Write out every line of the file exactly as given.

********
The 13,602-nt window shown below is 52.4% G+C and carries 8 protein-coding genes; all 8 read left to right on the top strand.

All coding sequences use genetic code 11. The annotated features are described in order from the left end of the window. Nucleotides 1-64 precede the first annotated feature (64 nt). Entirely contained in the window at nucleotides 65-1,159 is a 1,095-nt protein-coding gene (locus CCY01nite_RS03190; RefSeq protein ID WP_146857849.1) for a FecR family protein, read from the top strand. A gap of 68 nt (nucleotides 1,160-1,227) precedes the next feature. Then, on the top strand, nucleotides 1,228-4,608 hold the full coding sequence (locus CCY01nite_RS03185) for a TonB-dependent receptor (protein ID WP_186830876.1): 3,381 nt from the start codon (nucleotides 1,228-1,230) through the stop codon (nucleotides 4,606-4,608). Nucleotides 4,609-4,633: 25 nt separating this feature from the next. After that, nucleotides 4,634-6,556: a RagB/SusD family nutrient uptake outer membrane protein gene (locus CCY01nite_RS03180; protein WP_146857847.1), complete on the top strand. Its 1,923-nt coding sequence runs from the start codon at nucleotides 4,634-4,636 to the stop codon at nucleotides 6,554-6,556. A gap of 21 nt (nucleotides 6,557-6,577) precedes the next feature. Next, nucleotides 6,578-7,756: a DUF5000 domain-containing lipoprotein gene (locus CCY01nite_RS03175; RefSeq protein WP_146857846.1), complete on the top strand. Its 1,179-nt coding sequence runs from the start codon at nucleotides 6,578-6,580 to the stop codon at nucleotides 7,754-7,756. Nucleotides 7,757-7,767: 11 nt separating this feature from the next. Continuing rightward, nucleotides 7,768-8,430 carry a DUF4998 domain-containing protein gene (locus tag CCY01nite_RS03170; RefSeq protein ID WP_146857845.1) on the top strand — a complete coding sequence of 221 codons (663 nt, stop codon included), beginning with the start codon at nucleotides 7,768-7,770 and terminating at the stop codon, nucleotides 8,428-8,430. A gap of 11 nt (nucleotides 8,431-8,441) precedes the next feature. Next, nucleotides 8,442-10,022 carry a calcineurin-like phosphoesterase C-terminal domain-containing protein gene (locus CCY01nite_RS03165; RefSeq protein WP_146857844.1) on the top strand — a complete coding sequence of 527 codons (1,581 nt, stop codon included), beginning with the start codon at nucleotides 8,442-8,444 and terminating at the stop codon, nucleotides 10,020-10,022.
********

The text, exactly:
The 13,602-nt window shown below is 52.4% G+C and carries 8 protein-coding genes; all 8 read left to right on the top strand.

All coding sequences use genetic code 11. The annotated features are described in order from the left end of the window. Nucleotides 1-64 precede the first annotated feature (64 nt). Entirely contained in the window at nucleotides 65-1,159 is a 1,095-nt protein-coding gene (locus CCY01nite_RS03190; RefSeq protein ID WP_146857849.1) for a FecR family protein, read from the top strand. A gap of 68 nt (nucleotides 1,160-1,227) precedes the next feature. Then, on the top strand, nucleotides 1,228-4,608 hold the full coding sequence (locus CCY01nite_RS03185) for a TonB-dependent receptor (protein ID WP_186830876.1): 3,381 nt from the start codon (nucleotides 1,228-1,230) through the stop codon (nucleotides 4,606-4,608). Nucleotides 4,609-4,633: 25 nt separating this feature from the next. After that, nucleotides 4,634-6,556: a RagB/SusD family nutrient uptake outer membrane protein gene (locus CCY01nite_RS03180; protein WP_146857847.1), complete on the top strand. Its 1,923-nt coding sequence runs from the start codon at nucleotides 4,634-4,636 to the stop codon at nucleotides 6,554-6,556. A gap of 21 nt (nucleotides 6,557-6,577) precedes the next feature. Next, nucleotides 6,578-7,756: a DUF5000 domain-containing lipoprotein gene (locus CCY01nite_RS03175; RefSeq protein WP_146857846.1), complete on the top strand. Its 1,179-nt coding sequence runs from the start codon at nucleotides 6,578-6,580 to the stop codon at nucleotides 7,754-7,756. Nucleotides 7,757-7,767: 11 nt separating this feature from the next. Continuing rightward, nucleotides 7,768-8,430 carry a DUF4998 domain-containing protein gene (locus tag CCY01nite_RS03170; RefSeq protein ID WP_146857845.1) on the top strand — a complete coding sequence of 221 codons (663 nt, stop codon included), beginning with the start codon at nucleotides 7,768-7,770 and terminating at the stop codon, nucleotides 8,428-8,430. A gap of 11 nt (nucleotides 8,431-8,441) precedes the next feature. Next, nucleotides 8,442-10,022 carry a calcineurin-like phosphoesterase C-terminal domain-containing protein gene (locus CCY01nite_RS03165; RefSeq protein WP_146857844.1) on the top strand — a complete coding sequence of 527 codons (1,581 nt, stop codon included), beginning with the start codon at nucleotides 8,442-8,444 and terminating at the stop codon, nucleotides 10,020-10,022.